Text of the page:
|Written by Administrator|
|Wednesday, 30 May 2007|
Thompson House, c. 1850
709 Beatty Road
This imposing house situated on its prominent rise, overlooking a wooded glen stands as an isolated enclave of pastoral calm; complete with horses grazing peacefully on the grounds, all tucked away in busy, bustling Monroeville.
The land was originally deeded from the Commonwealth of Pennsylvania to John McKee, in 1784; in 1795 it passed to the McClintock family. It was then parceled out with a portion going to the Keisters and then on to John Thompson, Sr., whose family had come to Pennsylvania from Ireland in 1812. The second portion went from the McClintocks to the Sieberts, before being sold to John Thompsons son, William McCleland Thompson in 1848, who bought the land adjacent to his father’s farm.
The Thompson family was to rise to prominence in the area, while the farm was to remain in the family for more than 100 years. In 1925, a parcel on the southern end was sold to the Burke Brothers for an amusement park they planned to build near Route 22.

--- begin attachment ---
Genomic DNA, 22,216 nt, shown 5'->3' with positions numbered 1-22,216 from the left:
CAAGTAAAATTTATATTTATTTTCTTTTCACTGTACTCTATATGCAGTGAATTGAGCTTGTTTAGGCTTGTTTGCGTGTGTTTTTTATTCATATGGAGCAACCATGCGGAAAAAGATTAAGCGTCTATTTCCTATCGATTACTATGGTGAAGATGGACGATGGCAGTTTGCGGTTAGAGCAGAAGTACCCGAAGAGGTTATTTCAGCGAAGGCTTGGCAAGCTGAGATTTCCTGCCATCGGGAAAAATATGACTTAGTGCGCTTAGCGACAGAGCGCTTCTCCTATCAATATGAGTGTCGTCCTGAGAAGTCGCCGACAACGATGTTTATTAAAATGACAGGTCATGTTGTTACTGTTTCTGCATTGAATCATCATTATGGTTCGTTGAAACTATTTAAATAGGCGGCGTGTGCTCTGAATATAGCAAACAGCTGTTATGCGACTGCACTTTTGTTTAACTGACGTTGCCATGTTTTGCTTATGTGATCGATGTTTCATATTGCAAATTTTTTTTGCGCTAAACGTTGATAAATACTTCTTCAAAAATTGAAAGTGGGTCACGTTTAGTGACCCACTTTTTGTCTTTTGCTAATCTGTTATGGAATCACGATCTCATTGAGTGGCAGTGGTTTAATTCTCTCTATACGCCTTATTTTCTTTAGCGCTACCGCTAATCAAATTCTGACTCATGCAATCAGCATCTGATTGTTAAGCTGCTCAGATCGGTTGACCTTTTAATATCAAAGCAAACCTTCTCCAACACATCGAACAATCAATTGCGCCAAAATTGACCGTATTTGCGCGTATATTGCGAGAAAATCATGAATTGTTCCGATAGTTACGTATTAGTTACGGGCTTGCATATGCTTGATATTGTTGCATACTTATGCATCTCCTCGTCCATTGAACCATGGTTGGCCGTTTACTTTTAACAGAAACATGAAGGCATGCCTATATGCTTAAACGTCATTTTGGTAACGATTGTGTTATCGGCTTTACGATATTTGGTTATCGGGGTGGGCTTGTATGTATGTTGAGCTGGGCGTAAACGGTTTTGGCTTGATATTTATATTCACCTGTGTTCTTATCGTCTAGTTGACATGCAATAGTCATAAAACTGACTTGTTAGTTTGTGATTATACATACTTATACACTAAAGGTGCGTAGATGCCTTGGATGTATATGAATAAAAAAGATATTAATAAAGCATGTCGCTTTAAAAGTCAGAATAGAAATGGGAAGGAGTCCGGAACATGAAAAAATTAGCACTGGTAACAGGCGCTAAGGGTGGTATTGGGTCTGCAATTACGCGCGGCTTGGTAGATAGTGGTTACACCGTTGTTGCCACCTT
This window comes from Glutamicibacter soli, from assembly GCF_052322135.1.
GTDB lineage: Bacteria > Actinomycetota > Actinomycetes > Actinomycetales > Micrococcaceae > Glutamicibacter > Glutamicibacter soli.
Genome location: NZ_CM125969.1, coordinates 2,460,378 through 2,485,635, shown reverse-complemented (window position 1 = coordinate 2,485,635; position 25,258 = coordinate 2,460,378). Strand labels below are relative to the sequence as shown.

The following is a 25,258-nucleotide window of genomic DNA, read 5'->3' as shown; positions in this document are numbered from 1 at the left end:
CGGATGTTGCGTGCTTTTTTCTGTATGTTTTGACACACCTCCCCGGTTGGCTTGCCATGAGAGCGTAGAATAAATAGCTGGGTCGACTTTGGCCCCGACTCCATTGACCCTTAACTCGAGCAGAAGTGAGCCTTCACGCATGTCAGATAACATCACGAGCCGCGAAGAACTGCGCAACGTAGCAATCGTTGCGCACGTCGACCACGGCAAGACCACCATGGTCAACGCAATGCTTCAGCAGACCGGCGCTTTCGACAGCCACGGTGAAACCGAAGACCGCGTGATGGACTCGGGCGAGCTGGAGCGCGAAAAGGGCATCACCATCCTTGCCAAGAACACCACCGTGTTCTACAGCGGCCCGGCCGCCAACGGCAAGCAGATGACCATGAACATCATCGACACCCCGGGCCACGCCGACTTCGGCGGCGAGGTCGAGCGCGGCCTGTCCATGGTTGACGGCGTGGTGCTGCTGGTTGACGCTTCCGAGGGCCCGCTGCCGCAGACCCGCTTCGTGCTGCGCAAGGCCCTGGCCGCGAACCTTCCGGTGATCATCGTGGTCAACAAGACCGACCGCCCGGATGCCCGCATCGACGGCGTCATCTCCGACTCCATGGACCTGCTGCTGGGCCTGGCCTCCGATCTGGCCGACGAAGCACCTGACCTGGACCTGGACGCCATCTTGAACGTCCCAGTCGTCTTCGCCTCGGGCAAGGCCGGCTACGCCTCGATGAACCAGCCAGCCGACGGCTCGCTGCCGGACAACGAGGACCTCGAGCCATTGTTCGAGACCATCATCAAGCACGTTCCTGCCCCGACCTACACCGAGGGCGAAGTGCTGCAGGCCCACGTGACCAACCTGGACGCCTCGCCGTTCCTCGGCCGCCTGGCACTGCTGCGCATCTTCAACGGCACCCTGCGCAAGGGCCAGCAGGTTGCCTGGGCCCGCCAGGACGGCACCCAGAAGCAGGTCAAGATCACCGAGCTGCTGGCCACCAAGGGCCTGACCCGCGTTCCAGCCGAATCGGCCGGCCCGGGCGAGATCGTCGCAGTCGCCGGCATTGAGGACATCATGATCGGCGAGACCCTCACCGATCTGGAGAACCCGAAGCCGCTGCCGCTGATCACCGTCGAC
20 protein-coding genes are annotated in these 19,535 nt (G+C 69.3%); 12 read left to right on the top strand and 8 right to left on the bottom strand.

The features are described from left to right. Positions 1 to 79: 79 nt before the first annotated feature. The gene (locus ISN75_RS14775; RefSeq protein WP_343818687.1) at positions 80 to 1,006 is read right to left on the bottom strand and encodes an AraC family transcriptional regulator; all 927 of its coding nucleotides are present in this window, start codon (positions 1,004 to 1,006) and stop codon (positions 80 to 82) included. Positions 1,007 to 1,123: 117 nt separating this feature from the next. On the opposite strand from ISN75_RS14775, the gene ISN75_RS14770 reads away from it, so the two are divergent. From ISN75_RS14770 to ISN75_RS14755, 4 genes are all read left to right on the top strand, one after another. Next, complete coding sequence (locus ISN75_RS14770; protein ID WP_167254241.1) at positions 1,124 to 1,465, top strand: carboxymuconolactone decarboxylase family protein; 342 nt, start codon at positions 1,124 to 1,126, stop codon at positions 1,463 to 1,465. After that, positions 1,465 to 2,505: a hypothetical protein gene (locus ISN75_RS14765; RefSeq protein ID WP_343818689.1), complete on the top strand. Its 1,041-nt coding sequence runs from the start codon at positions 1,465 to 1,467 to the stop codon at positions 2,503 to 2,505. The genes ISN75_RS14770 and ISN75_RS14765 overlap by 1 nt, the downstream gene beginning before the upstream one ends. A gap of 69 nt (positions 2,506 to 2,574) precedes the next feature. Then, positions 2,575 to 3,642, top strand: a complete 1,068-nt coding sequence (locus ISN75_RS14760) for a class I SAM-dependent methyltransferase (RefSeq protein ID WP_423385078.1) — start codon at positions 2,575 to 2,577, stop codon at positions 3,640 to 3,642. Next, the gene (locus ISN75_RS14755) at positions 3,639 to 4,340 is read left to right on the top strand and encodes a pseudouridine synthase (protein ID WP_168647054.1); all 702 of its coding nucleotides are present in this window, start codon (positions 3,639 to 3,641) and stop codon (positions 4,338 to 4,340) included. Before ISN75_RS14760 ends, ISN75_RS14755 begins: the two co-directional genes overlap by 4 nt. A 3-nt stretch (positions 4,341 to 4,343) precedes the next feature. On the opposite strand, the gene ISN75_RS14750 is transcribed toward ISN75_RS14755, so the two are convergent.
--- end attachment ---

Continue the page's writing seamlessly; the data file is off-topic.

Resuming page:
It may have been William M. Thompson who built this large and well-constructed farmhouse at about the middle of the 19th century. It is said that this was one of the first houses in Monroeville to have natural gas, when People’s Gas Company extended service to Monroeville in 1908, ending the era of the oil lamp. Apparently, neighbors congregated at the big house on the hill for community social events, taking advantage of the modern convenience that lit the rooms. In 1950, the Thompson’s sold the house and its grounds to the Bauman family who continues its farming tradition by caring for livestock, and providing a shelter for wayward animals in need of a home.
This 2-story, 3 x 2 bay frame farmhouse has been extensively modernized with clapboard siding, and screened-in porches, front and back. It has 8 rooms, fireplaces and chimneys at either end, and a large fenced-in yard at the rear. On the West side, a 2-story polygonal bay projects out, in keeping with the gingerbread decoration of an earlier era that had once been applied to the house.
|Last Updated ( Tuesday, 12 February 2008 )|